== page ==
Washington, D.C. – In a time of great global economic uncertainty, Members of Parliament (MPs) from across the globe convened for a workshop with high-level staff from the World Bank & International Monetary Fund (IMF) during 8-10 October in Washington, D.C. The workshop was held in the midst of the Annual Meetings for the two development organizations, as the PN sought to continue fostering dialogue between local actors and development partners in the knowledge-sharing process. The event was hosted by The Parliamentary Network on the World Bank & IMF (PN) and Women In Parliaments (WIP), which for the first time, partnered with the Network. Half the participants were women, highlighting the importance of inclusive, gender-equal leadership and development today. MPs learned how the World Bank & IMF serve as a resource of expertise and investment, while also having the forum to discuss ways in which a more comprehensive relationship would yield inclusive, good governance practice.
The Parliamentary Network’s Role in Inclusive Development
The international delegation of MPs from the Parliamentary Network and World Bank/IMF officials gave great attention to the role that MPs can play in carrying out missions of crucially shared importance. Cyril Muller (Vice President, External and Corporate Relations, WBG) noted that a new approach has commenced. The Bank now asks of a challenge, “Who in the world has solved this specific problem and how did they do it?” The message is clear: MPs have the opportunity to be a conduit for global change. Whereas one Executive Director for the IMF remarked that in the past, “it was unheard of for the IMF to meet with parliamentarians,” Several speakers stressed MP engagement with World Bank & IMF projects, simply because good governance is a key in inclusive development. As Mario Marcel (Director of Governance Practice, WBG) put it, “The better parliaments work, the better governance will be”.
Another important moment for the Parliamentary Network occurred when MPs and Former Congressman Jim Kolbe sat down for a breakfast session to discuss the role of the US Congress in international development. Mr. Kolbe gave what parliamentarians described as an “exceptional” presentation, giving insight into how the development agenda is legally prefaced, who are the main actors today, and what challenges the US Congress will have in the near-future. The discussion was lengthy, giving MPs the opportunity to discuss freely their opinions and ideas with Mr. Kolbe. He felt certain that the Parliamentary Network should reach out to Congressional Staff who possess institutional knowledge in aiding the process of further PN – Congressional engagement in the future.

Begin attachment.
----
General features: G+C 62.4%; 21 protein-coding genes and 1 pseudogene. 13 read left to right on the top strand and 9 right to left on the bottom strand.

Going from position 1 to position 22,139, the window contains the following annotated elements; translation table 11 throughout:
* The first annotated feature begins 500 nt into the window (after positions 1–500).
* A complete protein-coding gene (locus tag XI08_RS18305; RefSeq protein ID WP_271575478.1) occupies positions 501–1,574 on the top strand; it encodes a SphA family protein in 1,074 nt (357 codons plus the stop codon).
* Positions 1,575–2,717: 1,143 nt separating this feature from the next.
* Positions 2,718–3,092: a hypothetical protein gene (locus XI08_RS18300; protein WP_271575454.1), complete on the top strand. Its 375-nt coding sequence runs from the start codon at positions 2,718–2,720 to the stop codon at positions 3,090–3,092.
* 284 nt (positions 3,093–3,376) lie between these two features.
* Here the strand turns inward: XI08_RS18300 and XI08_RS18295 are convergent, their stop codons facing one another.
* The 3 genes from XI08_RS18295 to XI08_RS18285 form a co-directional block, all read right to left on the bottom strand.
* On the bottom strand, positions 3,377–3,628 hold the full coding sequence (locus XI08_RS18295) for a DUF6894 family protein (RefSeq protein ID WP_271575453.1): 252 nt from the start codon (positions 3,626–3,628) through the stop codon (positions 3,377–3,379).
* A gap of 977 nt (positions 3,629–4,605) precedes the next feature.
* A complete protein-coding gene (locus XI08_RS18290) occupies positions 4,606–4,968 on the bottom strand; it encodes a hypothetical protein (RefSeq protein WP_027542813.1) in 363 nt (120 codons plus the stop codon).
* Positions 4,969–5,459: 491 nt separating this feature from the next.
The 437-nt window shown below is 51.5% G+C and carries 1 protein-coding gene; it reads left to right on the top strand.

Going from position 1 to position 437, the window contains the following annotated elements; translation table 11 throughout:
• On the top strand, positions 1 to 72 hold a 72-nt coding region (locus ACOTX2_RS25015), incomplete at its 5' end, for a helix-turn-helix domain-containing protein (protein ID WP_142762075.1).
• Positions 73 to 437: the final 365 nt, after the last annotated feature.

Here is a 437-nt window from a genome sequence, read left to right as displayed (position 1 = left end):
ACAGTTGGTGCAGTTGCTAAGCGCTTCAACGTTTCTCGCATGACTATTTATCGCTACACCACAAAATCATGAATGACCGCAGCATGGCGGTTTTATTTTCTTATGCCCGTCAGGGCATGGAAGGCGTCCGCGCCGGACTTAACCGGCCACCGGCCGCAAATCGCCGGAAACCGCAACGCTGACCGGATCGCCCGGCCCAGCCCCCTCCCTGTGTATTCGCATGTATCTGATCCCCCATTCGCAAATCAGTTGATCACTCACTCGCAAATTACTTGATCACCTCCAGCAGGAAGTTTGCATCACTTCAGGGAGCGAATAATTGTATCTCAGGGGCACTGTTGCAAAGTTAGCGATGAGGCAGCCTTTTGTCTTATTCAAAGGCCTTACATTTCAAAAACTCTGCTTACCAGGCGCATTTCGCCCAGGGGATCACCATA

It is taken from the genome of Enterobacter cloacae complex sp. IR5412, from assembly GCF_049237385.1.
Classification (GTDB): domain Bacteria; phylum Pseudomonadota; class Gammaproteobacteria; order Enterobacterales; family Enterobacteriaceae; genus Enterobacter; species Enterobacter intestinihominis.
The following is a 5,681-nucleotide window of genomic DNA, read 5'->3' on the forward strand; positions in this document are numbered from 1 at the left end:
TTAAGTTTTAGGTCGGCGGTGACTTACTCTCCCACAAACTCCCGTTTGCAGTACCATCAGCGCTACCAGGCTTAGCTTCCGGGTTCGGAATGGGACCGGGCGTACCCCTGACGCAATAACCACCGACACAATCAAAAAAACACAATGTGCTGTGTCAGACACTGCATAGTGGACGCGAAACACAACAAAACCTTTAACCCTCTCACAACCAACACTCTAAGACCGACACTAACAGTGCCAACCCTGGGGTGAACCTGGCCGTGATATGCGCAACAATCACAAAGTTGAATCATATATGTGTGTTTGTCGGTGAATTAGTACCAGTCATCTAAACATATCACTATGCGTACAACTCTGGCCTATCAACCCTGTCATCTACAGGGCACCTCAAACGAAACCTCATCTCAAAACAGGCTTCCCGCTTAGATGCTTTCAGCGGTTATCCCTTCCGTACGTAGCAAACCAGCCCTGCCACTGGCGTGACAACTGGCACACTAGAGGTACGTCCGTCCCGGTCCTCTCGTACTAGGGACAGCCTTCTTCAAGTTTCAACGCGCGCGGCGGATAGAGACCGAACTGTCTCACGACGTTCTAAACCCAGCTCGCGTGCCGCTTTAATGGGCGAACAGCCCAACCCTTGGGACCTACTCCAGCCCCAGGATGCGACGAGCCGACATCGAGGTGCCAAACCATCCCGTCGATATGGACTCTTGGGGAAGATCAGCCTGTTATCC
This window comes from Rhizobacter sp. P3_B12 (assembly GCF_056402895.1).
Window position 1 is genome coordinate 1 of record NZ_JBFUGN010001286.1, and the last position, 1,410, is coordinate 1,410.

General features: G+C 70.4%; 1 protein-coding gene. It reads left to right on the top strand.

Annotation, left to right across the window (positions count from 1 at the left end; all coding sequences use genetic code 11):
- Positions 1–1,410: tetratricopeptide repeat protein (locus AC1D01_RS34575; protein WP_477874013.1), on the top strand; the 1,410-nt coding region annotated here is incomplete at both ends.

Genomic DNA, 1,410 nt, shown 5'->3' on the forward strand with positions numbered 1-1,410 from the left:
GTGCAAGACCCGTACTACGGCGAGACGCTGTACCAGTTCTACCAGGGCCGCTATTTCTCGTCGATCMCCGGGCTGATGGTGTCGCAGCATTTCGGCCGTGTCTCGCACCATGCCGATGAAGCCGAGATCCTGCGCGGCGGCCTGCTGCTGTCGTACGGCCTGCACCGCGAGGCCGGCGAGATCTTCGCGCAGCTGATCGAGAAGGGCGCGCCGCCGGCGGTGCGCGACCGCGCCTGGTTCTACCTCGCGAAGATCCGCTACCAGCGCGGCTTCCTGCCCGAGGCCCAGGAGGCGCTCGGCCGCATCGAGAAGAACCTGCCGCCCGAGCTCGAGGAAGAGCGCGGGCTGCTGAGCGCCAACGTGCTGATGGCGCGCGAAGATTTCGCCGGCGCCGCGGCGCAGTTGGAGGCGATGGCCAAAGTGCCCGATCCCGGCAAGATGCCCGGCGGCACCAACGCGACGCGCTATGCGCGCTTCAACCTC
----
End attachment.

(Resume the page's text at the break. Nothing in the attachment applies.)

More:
Keynote Session on the Challenges of Job-Rich and Inclusive Growth
Madame Christine Lagarde (Managing Director, IMF) made opening remarks of this session, stressing the subpar, mediocre nature of growth around the world. She noted how international growth has become uneven and brittle, citing concerns of global (200 million people, 30 million since the Great Recession), youth (13% worldwide, equating to 75 million young people), and women’s (46% cannot find a in the Middle East job) unemployment. A Panel of the world’s renowned economists discussed how to achieve robust and sustained growth. Issues such as urbanisation were brought to the forefront, as Paul Romer noted, “Cities are worth more to than they cost to build”. Further, the lack of leadership was stressed by former President Ernesto Zedillo, carrying Madame Lagarde’s comments into his own; “our growth perspectives are mediocre because policies are the same”. The discussion section had plenty of questions from MPs, asking how they can do to bring about change and shared prosperity to their respective countries.